The Girling dampers on the TC are pretty simple - straightforward in design and function. They are sturdy and really have little that requires attention, but for one spot - the rubber shaft seal that eventually deteriorates and results in loss of damper fluid.
When I took the dampers off of TC 3452, I had every intention of sending them off to have them rebuilt when my ground-up rebuild got to the stage of requiring their reinstallation. All were oil-soaked and practically empty, due to the seals on the lever/arms being deteriorated to the point of being non-existent. Three assignment moves and six years later, I reached the point in early summer of this year when it was time for the dampers to go back on. Trying to keep the rebuild on budget and being curious as to how the dampers were put together, I decided to forego the $600 trip to any of the more popular repair facilities advertised in Hemmings. Instead, I would replace the seals myself.
But where to start? Having recently joined the T-ABC Forever folks on the web, it turns out that there was a wealth of information from folks much more knowledgeable than I on the subject. Several said they knew how to get to the seal I needed to replace, one had an old stock number for a replacement seal and others were helpful with the internal workings of lever dampers. All I did was a little research on the web, found a current source for the seal, and put all the knowledge together.
Before I get started, let me begin by clarifying the intent of this project. I was mainly interested in making the dampers serviceable. This would allow me to ride in comfort (relative for a TC) and would also lessen the number of oil puddles at any one time on my garage floor. To do this, I would need to replace the rubber shaft seals. While I also ensured that piston by-pass ports (pressure valve and return valve holes) were clear when I had the dampers partially apart, I had no intention of attempting to remove pistons, nor did I perform, checks on the metering valve or ensure that the pistons were passing a specific amount of fluid through with each stroke. I merely cleaned the bores up of any corrosion and debris, and left the valves at their factory settings. Did I do as well for $69 (not counting oil and, of course, my labour) as the pros that do this for $600? I don't know. Do the dampers hold oil and work properly (the project's objective)? Yes, so far. But since this is a from-the-ground-up rebuild, the real test probably won't come until the car is up and running and the dampers have a few thousand miles on them. With that in mind, I'll begin.
All but one damper had total front seal failure, so draining them was not a real problem (as evidenced by my garage floor at one time). I removed the filler plug, turned the damper upside down over a large coffee can, and slowly moved the lever to its full extension in each direction. This ensured that as much oil still trapped in the compression chambers made its way to the recuperation chamber in the top and on out the filler hole. Once drained, the filler plug was replaced and a general inspection was in order.
I began by thoroughly cleaning the outside of the dampers, which allowed me to see any cracks or damage that might require repair. This cleaning is also essential to prevent foreign material from falling into bores and chambers when covers were later removed. Once clean, the top piece (recuperation chamber) was removed, being held in place by four screws. Be careful not to pry this off at the ears where the screws go in. It is made from a much softer material than the damper body and can be easily damaged with careless prying. I carefully removed a recuperation chamber gasket on one damper and used it as a template to cut new ones for all four.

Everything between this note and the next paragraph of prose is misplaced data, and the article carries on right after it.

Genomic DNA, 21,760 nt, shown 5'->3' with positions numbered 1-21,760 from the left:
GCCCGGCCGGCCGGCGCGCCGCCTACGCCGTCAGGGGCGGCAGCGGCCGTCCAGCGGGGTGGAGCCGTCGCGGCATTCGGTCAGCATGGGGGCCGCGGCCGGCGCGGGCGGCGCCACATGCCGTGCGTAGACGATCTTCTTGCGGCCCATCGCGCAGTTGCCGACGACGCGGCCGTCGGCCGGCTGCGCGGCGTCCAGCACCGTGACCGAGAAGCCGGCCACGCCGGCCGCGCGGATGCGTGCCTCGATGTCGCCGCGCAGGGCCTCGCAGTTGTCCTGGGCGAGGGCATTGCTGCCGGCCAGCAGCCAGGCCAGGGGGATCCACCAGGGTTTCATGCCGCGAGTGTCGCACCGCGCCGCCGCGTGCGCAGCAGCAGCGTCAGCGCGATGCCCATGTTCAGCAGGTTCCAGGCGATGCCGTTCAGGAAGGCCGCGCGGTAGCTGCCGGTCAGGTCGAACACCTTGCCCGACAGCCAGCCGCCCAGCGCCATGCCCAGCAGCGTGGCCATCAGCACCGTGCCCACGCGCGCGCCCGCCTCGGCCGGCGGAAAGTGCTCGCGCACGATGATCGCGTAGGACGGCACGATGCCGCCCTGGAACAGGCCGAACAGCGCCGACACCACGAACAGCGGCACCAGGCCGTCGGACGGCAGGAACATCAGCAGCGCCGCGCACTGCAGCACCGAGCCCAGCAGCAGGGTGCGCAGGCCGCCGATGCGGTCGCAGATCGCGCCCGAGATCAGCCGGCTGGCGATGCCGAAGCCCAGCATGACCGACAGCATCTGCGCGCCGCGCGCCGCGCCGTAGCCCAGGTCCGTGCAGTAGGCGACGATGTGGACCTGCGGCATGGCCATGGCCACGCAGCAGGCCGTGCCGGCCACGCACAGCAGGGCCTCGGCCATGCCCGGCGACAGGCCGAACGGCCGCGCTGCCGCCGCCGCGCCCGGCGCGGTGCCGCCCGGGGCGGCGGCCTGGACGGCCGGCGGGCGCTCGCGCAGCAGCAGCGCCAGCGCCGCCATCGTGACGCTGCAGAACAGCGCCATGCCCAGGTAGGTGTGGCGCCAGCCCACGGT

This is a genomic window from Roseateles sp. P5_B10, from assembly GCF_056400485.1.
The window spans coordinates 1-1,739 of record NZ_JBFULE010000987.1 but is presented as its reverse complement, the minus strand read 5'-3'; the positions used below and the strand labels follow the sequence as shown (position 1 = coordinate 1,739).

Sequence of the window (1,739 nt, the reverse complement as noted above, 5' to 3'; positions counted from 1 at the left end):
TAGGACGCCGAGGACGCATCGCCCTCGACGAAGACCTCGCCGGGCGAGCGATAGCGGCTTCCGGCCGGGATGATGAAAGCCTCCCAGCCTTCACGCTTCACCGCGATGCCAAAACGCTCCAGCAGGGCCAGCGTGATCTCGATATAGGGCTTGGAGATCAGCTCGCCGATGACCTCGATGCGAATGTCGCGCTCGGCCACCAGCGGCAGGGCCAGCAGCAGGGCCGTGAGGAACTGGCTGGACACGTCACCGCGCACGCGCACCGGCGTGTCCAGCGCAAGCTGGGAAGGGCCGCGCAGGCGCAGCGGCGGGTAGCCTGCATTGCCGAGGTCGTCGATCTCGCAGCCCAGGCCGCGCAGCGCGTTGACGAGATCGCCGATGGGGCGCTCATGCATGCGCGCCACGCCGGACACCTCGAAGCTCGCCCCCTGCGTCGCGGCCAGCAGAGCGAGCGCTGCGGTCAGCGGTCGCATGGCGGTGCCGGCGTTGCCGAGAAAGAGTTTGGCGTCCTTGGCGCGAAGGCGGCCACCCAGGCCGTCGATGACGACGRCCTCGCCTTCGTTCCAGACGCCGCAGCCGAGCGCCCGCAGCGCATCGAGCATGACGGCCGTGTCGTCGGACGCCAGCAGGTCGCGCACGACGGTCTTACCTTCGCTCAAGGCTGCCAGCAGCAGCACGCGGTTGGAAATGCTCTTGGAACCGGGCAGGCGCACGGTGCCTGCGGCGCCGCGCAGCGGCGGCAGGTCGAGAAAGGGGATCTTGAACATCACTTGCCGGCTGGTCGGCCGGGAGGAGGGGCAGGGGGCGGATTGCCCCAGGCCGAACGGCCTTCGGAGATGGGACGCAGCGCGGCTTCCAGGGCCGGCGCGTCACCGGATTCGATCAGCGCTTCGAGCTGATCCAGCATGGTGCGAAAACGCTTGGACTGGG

Next, the damper ends were unscrewed and the inside of each given a general inspection. Three of my dampers appeared to have over 50 years of gunk and sludge, but were in good, overall condition. The fourth one was the same, except that the lack of oil (due to the deteriorated seal) had caused the pistons to rust in place. A few hours on end with some WD-40 penetrating oil soaking in the bore freed everything up. I then removed the rust from the pistons.
Once the pistons were clean and all of the crud was out of the bores, I gave them a thorough cleaning with WD-40. I ensured that the piston return-valve holes were clear by shooting the WD-40 into the holes with the thin extension that comes with the can. I filled the damper partially with penetrating oil then worked the lever up and down to the full extent. This allowed the penetrating oil to flush out the piston metering ports. When I was satisfied that everything was free and clean, I drained the dampers, removed the ends and cleaned any residual debris from this flushing. After checking the condition of the end-cap gaskets for serviceability, I put the ends back on again, only hand tight. This was to keep the bores as clean as possible and to protect the machined threads on the end of the dampers from damage when it went to the machinist.
Now that the dampers appeared serviceable and in good, overall condition, it was time for the seal replacement. There are two ways to get at the rubber seal that sits behind the lever/arm. The first way is to remove the damper arm from its shaft. While this is more direct, it actually turns out to be the hard way of doing business, since it requires grinding off (or otherwise removing) the flair at the rod end in order to remove the arm. You are then left with an unknown condition of the part of the shaft that remains in the damper. In addition, you must also somehow secure the arm back onto the shaft once the seal is replaced.
The second method is to press the shaft, with attached arm, out of the damper, then press the shaft back into place once the seal is replaced. This second method is the one that I used.
To gain access to the blind end of the shaft, I first removed the 1 1/8 inch metal disk on the back side of the damper. "Easy as removing an engine freeze plug," I thought. Hmmm. Well -- not quite. What should have been one of the easiest parts of the project turned into a real time-consumer. But patience and persistence paid off. After trying several methods (and breaking a number of screwdrivers) the most effective way was to first drill a 1/2 inch hole in the center of the disk. This was followed by 1/4 inch holes on each of the four sides of the center hole. I then chiseled the metal between the center and each of the smaller holes. In the end, I had what looked like a cross of holes. I was then able to more easily pry out the disk.